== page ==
Civil servants and wild dance parties aren’t generally mentioned in the same breath, but a Dutch ministry has had to explicitly ban the practice in its restaurant because the floor of the building is too weak to support them.
Staff have also been told not to pile up paper too high in the print room, place more than one row of chairs around conference room tables or install heavy cupboards in the new headquarters of the Ministry of Foreign Affairs.
A memo was sent out to all staff after an inspection revealed that the underfloor construction was potentially unsafe. The checks were carried out following the collapse of a car park under construction at Eindhoven airport in 2017, where a similar system of prefabricated floor panels cracked under heat stress.
The memo, whose details were published by NOS on Monday, is the latest in a series of setbacks for the building at Rijnstraat 8, next to The Hague’s central station, since it opened a year ago.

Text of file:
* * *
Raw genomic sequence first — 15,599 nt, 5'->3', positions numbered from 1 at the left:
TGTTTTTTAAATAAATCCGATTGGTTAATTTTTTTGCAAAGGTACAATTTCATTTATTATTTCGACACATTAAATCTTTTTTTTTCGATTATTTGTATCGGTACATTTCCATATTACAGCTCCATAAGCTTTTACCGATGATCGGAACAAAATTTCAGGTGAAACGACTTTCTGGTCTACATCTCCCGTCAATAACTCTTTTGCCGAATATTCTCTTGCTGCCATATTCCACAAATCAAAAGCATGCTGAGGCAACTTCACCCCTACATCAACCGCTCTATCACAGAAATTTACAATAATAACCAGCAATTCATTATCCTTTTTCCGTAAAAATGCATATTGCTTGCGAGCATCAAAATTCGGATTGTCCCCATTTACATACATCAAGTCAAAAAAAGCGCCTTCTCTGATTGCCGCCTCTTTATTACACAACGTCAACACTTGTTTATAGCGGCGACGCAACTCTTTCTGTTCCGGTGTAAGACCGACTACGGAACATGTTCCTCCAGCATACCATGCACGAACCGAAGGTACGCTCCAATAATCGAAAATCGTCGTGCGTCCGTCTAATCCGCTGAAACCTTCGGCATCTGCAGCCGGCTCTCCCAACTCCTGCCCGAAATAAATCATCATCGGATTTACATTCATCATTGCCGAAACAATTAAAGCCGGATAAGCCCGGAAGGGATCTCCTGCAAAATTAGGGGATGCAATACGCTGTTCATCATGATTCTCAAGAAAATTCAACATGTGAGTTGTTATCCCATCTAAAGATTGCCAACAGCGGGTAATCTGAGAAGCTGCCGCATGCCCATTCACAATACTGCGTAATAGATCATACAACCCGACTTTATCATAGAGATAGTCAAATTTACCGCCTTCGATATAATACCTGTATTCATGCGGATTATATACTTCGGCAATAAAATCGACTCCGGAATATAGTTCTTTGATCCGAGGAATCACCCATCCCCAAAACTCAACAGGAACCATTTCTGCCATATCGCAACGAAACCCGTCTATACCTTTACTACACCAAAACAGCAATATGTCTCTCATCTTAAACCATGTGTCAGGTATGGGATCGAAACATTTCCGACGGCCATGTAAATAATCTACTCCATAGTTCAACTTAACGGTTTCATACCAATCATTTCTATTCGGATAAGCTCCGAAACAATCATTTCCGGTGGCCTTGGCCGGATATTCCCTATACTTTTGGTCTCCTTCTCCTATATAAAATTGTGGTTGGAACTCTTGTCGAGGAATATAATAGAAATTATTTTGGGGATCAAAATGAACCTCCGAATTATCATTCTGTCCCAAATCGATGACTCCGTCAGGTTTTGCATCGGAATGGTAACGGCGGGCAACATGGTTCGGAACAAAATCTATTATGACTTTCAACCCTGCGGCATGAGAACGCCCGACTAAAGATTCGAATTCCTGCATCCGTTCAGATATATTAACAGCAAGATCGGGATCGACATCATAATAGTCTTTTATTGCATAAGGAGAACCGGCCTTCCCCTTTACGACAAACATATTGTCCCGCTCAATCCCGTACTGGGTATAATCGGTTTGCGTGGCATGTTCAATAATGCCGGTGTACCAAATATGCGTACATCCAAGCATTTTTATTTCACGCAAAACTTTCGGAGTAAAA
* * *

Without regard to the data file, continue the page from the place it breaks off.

A survey by the Center for People and Buildings in Delft produced 42 recommendations for improvements to the building, ranging from a lack of privacy and over-reliance on flexible work spaces to complaints about the silent lifts from workers with limited vision.
Architectural firm OMA won an award for the building’s sustainable design, but staff were less impressed, complaining of a ‘sombre atmosphere’ in the ministry and likening the black interior theme to a ‘mausoleum’.
Staff also complained about the cold and puddles of water by the entrance after rain, while junior home affairs minister Raymond Knops faced questions in parliament after two civil servants were injured when they tripped on the stairs.
Similar shortcomings have been identified in other new government buildings. In April last year parts of the buildings housing the justice and home affairs ministries were zoned off after inspectors found flaws in the floor design.
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